Solidarity is Key

Email this to someoneShare on FacebookTweet about this on TwitterShare on Google+Share on RedditShare on TumblrShare on LinkedIn

This article is part of Canvas’s International Women’s Week mini-issue

It is often noted that in degrading women, in offering them less opportunities than their male counterparts, society as a whole is undermined and degraded. Yet it is easy to overlook the fact that the same is true for relations inside the women’s liberation movement. Conflicting strands of feminism are all too used to question the actions and motives of competing factions and interpretations of gender equality. Whether it be Betty Friedan’s seminal work, ‘The Feminine Mystique’, [1] advocating an impassioned understanding of societal oppression or Caitlin Moran’s comedic analysis of female trials and tribulations, the lines are clearly drawn.[2] That is not to say that uniformity within the women’s movement is the key to gender equality; the vast and varying plethora of feminism allows so many people to relate to and feel a part of the fight for change. But feminism, with its internal battle-lines, must overcome animosity resulting from such divisions; for just as society is degraded by undervaluing women, the fight for equality requires solidarity if it is to avoid undermining itself.

It is not as though the fight for equality is over. Feminism has ridden three waves and is arguably fast approaching a fourth.[3] Women’s rights have been debated, promoted, entrenched and advocated. Yet society continues to degrade, marginalise and disrespect 51 per cent of its share. There has been a great deal ‘done’ for women. In Britain, during the 95 years since women achieved the vote, and 38 years since the sex discrimination act was passed, there have monumental changes and achievements towards eradicating the gender imbalance. But an underlying, undeniable, pervasive misogyny is consistently demonstrated, reinforced and encouraged.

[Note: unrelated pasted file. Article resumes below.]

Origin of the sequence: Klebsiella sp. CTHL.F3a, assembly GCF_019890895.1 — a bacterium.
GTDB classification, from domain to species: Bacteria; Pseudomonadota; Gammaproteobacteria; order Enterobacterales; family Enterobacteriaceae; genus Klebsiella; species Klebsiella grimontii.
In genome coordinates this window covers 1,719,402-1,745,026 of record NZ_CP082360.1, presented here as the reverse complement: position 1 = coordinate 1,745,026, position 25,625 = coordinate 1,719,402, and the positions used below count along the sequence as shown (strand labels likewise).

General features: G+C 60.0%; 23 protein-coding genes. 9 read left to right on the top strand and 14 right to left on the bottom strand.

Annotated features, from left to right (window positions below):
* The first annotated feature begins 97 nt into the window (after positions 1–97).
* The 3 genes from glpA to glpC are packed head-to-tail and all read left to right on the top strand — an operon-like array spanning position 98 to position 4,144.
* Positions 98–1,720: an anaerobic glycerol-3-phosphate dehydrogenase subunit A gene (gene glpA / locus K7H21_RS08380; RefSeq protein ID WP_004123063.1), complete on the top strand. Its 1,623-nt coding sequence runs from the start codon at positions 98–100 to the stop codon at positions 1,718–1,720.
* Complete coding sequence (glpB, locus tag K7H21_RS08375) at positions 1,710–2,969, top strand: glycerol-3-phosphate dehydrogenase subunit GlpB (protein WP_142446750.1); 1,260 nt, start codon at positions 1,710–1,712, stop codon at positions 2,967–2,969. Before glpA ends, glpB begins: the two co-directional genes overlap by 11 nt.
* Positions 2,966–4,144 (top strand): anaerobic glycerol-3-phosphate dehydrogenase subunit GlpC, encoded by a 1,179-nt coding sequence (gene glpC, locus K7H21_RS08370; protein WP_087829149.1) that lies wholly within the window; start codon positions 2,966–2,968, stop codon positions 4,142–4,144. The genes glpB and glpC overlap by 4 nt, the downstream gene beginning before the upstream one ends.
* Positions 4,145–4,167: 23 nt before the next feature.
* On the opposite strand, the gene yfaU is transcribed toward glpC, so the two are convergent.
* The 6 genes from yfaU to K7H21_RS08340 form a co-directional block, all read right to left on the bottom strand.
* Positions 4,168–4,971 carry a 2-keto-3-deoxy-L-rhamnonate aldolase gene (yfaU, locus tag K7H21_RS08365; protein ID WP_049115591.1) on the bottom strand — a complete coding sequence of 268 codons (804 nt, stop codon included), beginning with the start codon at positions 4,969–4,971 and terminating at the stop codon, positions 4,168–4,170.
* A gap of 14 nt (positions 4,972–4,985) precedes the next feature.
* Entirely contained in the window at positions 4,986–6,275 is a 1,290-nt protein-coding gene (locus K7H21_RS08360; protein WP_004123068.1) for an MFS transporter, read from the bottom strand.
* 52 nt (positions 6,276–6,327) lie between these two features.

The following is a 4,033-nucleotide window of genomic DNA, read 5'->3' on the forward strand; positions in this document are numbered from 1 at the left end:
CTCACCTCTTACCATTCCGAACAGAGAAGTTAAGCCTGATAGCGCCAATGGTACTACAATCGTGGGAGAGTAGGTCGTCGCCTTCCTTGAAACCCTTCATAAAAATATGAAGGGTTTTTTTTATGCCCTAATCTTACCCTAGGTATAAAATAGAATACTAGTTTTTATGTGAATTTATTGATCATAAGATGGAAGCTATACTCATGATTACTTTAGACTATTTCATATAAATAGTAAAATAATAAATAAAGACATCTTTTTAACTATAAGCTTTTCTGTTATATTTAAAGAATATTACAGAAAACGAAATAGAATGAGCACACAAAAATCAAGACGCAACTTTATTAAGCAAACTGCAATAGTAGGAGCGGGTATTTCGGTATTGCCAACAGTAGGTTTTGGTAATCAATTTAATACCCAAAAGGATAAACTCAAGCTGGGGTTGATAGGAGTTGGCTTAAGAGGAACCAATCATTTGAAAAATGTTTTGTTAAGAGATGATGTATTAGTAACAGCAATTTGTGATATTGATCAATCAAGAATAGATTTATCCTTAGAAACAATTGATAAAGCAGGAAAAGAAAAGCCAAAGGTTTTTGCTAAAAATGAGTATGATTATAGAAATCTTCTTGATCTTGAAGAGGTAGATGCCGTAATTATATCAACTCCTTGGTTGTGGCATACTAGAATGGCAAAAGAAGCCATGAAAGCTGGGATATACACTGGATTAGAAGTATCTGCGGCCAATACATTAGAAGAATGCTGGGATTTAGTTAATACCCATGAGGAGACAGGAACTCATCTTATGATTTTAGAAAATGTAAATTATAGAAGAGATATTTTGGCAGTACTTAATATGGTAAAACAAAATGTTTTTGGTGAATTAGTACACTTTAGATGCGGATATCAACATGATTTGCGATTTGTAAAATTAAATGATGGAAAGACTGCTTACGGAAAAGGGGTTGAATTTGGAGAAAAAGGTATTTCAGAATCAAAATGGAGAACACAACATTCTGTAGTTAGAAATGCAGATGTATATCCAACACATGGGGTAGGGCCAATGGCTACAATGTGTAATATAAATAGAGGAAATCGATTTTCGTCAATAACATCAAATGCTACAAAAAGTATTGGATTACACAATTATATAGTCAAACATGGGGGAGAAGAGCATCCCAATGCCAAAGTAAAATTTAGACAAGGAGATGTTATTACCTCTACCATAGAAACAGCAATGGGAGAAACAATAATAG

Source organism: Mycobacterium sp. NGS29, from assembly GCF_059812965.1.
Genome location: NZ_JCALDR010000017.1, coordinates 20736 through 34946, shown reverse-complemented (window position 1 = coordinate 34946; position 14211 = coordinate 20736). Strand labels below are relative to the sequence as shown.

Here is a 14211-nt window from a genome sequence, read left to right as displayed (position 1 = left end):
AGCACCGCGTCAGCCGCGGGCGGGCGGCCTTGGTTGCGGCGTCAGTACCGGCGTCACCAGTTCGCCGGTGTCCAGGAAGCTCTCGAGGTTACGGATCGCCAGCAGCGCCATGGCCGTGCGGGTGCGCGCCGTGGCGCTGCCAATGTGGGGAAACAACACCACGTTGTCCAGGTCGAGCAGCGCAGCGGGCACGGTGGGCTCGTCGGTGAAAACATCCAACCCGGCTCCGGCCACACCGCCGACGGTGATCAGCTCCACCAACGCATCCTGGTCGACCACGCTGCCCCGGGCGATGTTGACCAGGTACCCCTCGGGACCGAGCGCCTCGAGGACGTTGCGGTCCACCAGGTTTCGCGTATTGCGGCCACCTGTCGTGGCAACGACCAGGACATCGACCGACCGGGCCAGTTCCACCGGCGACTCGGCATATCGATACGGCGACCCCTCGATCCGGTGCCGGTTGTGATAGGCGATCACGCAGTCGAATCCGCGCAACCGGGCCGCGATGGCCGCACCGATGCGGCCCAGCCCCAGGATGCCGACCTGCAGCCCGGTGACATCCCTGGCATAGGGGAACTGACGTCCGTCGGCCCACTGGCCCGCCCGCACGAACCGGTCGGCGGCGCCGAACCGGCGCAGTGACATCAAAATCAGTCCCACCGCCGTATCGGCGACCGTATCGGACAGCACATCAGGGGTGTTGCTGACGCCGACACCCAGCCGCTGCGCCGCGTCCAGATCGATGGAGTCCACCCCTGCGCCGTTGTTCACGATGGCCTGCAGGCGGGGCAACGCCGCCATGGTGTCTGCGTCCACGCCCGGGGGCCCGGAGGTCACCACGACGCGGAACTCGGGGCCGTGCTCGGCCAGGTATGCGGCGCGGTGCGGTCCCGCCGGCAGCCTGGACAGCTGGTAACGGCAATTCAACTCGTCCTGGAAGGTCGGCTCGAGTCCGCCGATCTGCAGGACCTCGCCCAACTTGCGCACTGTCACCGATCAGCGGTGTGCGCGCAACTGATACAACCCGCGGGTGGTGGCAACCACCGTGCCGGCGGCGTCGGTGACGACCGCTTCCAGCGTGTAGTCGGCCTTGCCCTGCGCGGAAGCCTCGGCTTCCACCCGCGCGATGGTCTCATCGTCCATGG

On a national level the figures remain disconcerting; women account for 22.5 per cent of British MPs, 15.6 per cent of High Court Judges and 10 per cent of bank CEOs.[4] Furthermore, campaigns such as No More Page 3 demonstrate that whilst activists are willing to tackle inequalities, wider society has yet to recognise the abhorrence of commonplace objectification. As yet only 83,650 have backed NMP3, against The Suns circulation figures of 2,409,811.[5] On an individual level, sexism also remains pervasive, as demonstrated by The Everyday Sexism Project, which catalogues personal experiences of gender-discrimination. [6]

When such discrimination continues to blight the lives of women it reminds us there is still progress to be made. In recent weeks the release of Facebook COO, Sheryl Sandberg’s ‘memoir–slash–”sort of feminist manifesto”’ on how to achieve success as a woman in the world of business has again demonstrated conflict and division. [7] Whilst some have celebrated her drive and tenacity, others have hailed her an ‘it-girl’, intent on flogging feminism in order to further her own career. [8] Perhaps Sandberg’s conception of female success and equality is limited to a somewhat elitist view. Indeed, her conception of what it means to be a feminist may be completely irrelevant to other working mothers who do not have the same life experiences as Sandberg.  But it should be enough that she calls herself a feminist, that she identifies with the movement towards gender-balance.

Society just needs feminists. It needs angry feminists, and quiet feminists, female and male feminists, young and old feminists. Society needs feminists in business and feminists in part-time unskilled labour. Feminism needs to be pervasive; it needs to become the new norm, the automatic setting. We need to stop questioning each other, questioning feminism’s proponents instead of its opponents. Feminism needs to be bold and determined; but equally may be underlying and measured. We all need feminism, statistics demonstrate this, and experiences throughout society reiterate this further. Equality works for all, whilst inequality degrades all. Society will not stop questioning, judging and exploiting women whilst feminism undermines itself. Feminism needs feminists who try and get along, for feminisms sake. It is a sisterhood after all, right?

Written by Eleanor Pierpoint

[1] Betty Friedan, The Feminine Mystique (New York : Norton, 1963).


[3] Deborah Solomon, ‘Fourth-Wave Feminism’, The New York Times, 13 November  2009,


[5] No More Page 3; The Sun circulation figures

[6] The Everyday Sexism Project,

[7] Belinda Luscombe, ‘Confidence Woman’ Time, 07 March 2013,

[8] Nisha Chittal, ‘On the Sheryl Sandberg Backlash’ 25 February 2013,